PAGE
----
# Spectral algebraic geometry vs derived algebraic geometry in positive characteristic?

Let $R$ be a commutative ring. Then there is a forgetful functor from the $\infty$-category of simplicial commutative $R$-algebras to the $\infty$-category of connective $E_{\infty}$-algebras over $R$. It's well-known that this functor admits left and right adjoint. Moreover, it's an equivalence if $R$ contains the field of rational numbers $\mathbb{Q}$. If I understand correctly, this means that SAG and DAG are (more or less) equivalent over such $R$.

On the other hand, if $R$ does not contain $\mathbb{Q}$ (say $R$ is a finite field), then the forgetful functor above is not necessarily an equivalence. This implies that SAG and DAG are very different in this situation. I wonder if there are any examples of problems where using SAG (resp. DAG) is more appropriate? Such examples would help to illustrate the difference between SAG and DAG in positive characteristic.

P.S.: related but not identical questions: $E_{\infty}$ $R$-algebras vs commutative DG $R$-algebras vs simplicial commutative $R$-algebras, Why do people say DG-algebras behave badly in positive characteristic?

• @dfk79 thanks for pointing that out. I think I meant to say flatness isn't preserved. – Jon Pridham Jun 28 '18 at 21:04
• or rather that the underived affine line isn't smooth in SAG, while the derived affine line in SAG isn't flat. – Jon Pridham Jun 29 '18 at 7:59


Let us illustrate this by a few examples. The simplest example is that in positive characteristic, any discrete ring $A$ has a Frobenius endomorphism. Simplicial commmutative rings are freely generated under sifted colimits by finitely generated polynomial $A$-algebras, so in positive characteristic, simplicial commutative rings have Frobenius endomorphisms. However, in general, $\Eoo$-rings have nothing like a Frobenius endomorphism.

For a few more examples, consider the discrete ring $\FF_2$, regarded as an $\Eoo$-algebra over the sphere, and as a discrete simplicial commutative ring, as in my comment. Note that the initial object in the category of simplicial commutative rings is the usual ring $\Z$.

• In the spectral world, the fiber product $M:=\spec\FF_2\times_{\spec \mathbb{S}} \spec \FF_2 = \spec(\FF_2\otimes_\mathbb{S} \FF_2)$ lives over $\spec \FF_2$, and $\pi_\ast \mathcal{O}_M$ can be identified with $\pi_\ast(\FF_2\otimes_\mathbb{S} \FF_2)$, which is the dual Steenrod algebra.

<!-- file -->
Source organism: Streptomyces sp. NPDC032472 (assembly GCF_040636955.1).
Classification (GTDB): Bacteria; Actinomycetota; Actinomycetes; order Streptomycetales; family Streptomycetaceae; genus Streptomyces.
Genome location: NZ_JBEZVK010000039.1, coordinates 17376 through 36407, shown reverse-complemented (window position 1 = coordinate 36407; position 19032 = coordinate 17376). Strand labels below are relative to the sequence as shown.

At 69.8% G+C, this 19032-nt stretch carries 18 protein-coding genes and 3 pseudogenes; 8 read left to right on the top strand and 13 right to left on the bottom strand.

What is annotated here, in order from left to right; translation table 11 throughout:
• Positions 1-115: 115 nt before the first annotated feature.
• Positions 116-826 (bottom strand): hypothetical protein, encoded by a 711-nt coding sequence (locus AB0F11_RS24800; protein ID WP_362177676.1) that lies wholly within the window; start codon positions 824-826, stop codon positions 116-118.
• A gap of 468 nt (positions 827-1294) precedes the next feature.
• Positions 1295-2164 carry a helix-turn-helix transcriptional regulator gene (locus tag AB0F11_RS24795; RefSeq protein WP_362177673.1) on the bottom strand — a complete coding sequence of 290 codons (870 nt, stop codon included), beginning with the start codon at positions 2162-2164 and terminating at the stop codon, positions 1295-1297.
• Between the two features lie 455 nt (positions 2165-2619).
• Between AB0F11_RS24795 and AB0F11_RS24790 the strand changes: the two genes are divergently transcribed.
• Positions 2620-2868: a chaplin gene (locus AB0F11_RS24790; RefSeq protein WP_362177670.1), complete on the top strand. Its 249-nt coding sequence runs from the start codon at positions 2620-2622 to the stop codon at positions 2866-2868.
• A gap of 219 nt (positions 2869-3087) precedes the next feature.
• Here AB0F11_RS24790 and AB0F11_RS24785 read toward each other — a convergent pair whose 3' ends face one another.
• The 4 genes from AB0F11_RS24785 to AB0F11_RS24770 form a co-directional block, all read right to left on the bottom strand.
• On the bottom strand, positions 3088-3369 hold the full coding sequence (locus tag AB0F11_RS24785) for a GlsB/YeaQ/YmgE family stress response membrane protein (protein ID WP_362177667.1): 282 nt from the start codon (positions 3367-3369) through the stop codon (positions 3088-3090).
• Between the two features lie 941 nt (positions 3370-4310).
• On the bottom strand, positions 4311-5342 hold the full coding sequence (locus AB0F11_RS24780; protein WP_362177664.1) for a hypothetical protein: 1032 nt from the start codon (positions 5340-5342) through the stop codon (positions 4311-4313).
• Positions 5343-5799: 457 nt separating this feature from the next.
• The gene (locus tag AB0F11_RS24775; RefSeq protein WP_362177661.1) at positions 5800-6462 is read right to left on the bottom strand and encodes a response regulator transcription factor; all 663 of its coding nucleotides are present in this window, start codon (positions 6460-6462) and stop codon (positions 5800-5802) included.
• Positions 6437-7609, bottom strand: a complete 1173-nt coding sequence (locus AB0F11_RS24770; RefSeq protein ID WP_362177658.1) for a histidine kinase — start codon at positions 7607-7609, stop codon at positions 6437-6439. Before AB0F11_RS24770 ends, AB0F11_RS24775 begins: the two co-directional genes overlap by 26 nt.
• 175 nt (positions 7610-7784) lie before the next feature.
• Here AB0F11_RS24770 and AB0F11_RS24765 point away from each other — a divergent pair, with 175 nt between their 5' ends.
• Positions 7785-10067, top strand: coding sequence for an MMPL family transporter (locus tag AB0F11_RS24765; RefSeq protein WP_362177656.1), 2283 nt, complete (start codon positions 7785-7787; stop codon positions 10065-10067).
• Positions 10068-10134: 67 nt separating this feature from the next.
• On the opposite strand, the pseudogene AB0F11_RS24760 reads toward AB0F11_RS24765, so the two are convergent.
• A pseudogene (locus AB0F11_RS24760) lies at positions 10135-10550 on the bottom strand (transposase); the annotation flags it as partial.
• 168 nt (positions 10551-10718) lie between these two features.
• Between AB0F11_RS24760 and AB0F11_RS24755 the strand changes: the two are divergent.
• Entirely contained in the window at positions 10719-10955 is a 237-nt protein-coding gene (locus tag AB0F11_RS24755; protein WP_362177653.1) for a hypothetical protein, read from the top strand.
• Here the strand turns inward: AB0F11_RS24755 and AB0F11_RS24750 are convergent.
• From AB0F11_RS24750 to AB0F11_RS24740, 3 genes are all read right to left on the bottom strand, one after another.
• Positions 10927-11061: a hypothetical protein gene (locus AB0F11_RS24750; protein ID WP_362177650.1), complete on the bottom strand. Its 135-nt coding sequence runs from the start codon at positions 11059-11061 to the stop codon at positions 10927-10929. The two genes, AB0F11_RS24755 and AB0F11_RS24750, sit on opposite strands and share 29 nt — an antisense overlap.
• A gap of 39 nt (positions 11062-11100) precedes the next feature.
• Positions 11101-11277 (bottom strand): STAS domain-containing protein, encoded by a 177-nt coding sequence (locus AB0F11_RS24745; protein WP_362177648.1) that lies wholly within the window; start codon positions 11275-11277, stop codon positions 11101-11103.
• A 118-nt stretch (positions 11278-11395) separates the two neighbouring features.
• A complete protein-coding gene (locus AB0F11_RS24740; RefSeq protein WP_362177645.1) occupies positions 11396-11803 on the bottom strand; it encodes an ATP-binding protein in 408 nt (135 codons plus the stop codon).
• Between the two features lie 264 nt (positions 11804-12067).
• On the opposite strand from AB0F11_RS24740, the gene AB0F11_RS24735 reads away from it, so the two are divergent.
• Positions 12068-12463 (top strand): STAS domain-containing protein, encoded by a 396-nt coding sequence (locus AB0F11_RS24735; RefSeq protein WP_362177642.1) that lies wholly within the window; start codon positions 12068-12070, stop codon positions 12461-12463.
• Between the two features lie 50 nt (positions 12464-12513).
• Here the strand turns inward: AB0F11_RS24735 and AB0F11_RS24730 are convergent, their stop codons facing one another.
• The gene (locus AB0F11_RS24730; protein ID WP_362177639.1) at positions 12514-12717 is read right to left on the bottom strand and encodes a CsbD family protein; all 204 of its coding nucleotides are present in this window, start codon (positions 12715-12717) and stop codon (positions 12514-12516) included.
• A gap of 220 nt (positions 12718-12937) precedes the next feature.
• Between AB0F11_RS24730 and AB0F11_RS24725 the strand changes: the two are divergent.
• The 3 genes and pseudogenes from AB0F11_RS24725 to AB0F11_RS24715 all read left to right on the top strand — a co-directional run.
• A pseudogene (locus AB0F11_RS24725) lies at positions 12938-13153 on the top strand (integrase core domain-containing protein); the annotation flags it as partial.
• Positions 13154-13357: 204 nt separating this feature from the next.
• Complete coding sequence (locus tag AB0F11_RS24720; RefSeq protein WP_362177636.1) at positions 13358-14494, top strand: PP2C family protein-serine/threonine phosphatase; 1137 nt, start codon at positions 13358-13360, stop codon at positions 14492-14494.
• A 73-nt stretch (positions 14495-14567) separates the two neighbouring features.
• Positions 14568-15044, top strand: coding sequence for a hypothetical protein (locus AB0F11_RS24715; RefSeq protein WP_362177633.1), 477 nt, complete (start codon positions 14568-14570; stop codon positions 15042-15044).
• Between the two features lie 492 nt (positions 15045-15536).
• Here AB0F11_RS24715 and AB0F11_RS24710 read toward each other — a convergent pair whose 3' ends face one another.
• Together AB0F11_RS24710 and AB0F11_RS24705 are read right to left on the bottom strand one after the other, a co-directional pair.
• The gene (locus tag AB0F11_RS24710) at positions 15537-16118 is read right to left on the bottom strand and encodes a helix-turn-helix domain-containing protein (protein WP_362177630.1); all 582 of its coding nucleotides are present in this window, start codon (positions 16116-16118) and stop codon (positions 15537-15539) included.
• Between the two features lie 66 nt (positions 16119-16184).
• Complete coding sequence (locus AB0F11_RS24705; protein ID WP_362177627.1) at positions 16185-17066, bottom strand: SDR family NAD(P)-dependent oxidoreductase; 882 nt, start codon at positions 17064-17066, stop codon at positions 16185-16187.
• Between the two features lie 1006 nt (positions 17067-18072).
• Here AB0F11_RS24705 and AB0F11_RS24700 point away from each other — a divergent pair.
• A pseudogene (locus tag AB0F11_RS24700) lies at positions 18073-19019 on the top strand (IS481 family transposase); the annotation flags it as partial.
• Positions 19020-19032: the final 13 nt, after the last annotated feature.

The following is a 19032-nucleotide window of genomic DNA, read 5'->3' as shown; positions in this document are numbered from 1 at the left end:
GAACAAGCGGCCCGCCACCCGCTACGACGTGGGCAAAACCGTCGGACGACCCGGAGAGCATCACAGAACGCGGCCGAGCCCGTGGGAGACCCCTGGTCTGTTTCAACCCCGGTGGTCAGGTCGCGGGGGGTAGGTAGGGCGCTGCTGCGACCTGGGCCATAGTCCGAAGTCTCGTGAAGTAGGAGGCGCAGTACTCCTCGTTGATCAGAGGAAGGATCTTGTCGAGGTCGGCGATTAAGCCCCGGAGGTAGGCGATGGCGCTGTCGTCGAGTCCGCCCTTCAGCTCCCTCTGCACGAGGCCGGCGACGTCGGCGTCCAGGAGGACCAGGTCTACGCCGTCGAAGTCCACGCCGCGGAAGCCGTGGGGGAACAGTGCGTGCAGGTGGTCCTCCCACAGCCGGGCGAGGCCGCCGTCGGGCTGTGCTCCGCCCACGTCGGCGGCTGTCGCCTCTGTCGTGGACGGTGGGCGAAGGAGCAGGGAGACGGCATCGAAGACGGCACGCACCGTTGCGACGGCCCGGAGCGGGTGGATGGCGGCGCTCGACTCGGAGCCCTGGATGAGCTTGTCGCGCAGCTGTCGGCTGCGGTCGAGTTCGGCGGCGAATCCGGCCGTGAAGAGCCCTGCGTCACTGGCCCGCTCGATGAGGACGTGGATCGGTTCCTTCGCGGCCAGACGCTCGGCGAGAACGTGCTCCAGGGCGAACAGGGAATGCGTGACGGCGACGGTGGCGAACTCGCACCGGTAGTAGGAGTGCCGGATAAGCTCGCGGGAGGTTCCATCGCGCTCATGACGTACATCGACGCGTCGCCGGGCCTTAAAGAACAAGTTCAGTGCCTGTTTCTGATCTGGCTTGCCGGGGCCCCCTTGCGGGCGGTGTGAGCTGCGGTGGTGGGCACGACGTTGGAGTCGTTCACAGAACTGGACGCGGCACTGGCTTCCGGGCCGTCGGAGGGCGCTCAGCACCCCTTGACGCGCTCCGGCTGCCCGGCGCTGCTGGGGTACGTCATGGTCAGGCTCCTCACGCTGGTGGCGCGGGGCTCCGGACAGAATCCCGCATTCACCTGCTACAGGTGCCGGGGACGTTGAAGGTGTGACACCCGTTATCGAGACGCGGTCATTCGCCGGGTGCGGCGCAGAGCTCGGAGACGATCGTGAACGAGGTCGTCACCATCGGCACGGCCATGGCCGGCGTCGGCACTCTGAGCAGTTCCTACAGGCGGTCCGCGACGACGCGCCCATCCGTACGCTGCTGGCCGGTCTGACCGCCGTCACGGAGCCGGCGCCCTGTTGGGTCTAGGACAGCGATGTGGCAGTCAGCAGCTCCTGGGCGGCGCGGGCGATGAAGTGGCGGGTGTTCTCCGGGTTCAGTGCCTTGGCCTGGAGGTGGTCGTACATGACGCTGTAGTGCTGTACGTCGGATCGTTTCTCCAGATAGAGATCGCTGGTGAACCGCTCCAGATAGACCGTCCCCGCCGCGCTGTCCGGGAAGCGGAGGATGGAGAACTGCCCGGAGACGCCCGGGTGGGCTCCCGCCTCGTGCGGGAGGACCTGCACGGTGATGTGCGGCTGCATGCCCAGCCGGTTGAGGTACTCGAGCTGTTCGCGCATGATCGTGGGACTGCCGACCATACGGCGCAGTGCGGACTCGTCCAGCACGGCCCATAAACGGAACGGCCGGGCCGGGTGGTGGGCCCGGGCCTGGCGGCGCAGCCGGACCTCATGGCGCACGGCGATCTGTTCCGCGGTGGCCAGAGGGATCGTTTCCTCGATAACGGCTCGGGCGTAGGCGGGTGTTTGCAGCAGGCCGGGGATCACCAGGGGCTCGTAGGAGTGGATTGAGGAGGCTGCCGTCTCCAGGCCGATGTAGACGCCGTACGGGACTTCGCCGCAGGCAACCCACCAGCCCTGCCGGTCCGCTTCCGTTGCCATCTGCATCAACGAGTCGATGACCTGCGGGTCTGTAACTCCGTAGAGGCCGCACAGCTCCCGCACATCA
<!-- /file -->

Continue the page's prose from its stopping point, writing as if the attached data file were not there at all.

• In contrast, the fiber product $N:=\spec \FF_2\times_{\spec \Z} \spec \FF_2 = \spec(\FF_2\otimes^\mathbb{L}_\Z \FF_2)$ in the world of derived algebraic geometry is not the dual Steenrod algebra! Instead, $\pi_\ast \mathcal{O}_N$ can be identified with $\pi_\ast(\FF_2\otimes^\mathbb{L}_\Z \FF_2) = \mathrm{Tor}^\ast_\mathbf{Z}(\FF_2, \FF_2) = \FF_2[x]/x^2$ with $|x| = 1$.

This is already one example of how the spectral and derived worlds diverge in positive characteristic. Another example comes from considering the affine line. In the classical world, the affine line $\mathbf{A}^1_X$ is flat over the discrete scheme $X$. Taking the functor of points approach, the affine line is defined as $\spec$ of the free commutative algebra on one generator (i.e., the polynomial ring $\Z[x]$).

• In the spectral world, the free $\Eoo$-algebra on one generator over an $\Eoo$-ring $R$ is given by $\bigoplus_{n\geq 0} (R^{\otimes n})_{h\Sigma_n} =: R\{x\}$ (see the note at the end of this answer). For instance, this means that $\mathbb{S}\{x\}$ is a direct sum of the spectra $\Sigma^\infty B\Sigma_n$. Suppose that $R = \FF_2$, again regarded as a discrete $\Eoo$-ring. Then $$\pi_n\FF_2\{x\} = \bigoplus_{k\geq 0} H_n(\Sigma_k; \FF_2),$$ where each $\Sigma_k$ acts trivially on $\FF_2$. In particular, $\FF_2\{x\}$ is not flat over $\FF_2$. (Recall that if $A$ is an $\Eoo$-ring, then an $A$-module $M$ said to be flat over $A$ if $\pi_0 M$ is flat over $\pi_0 A$ and the natural map $\pi_\ast A\otimes_{\pi_0 A} \pi_0 M\to \pi_\ast M$ is an isomorphism. In particular, any flat module over a discrete ring must be concentrated in degree zero.) This failure corresponds exactly to the existence of Steenrod operations. More generally, the homotopy groups $\pi_\ast R\{x\}$ carry all information about power operations on $E_\infty$-$R$-algebras.

• On the other hand, the free simplicial commutative ring on one generator over $\FF_2$ is just the polynomial ring $\FF_2[x]$. This is certainly flat over $\FF_2$.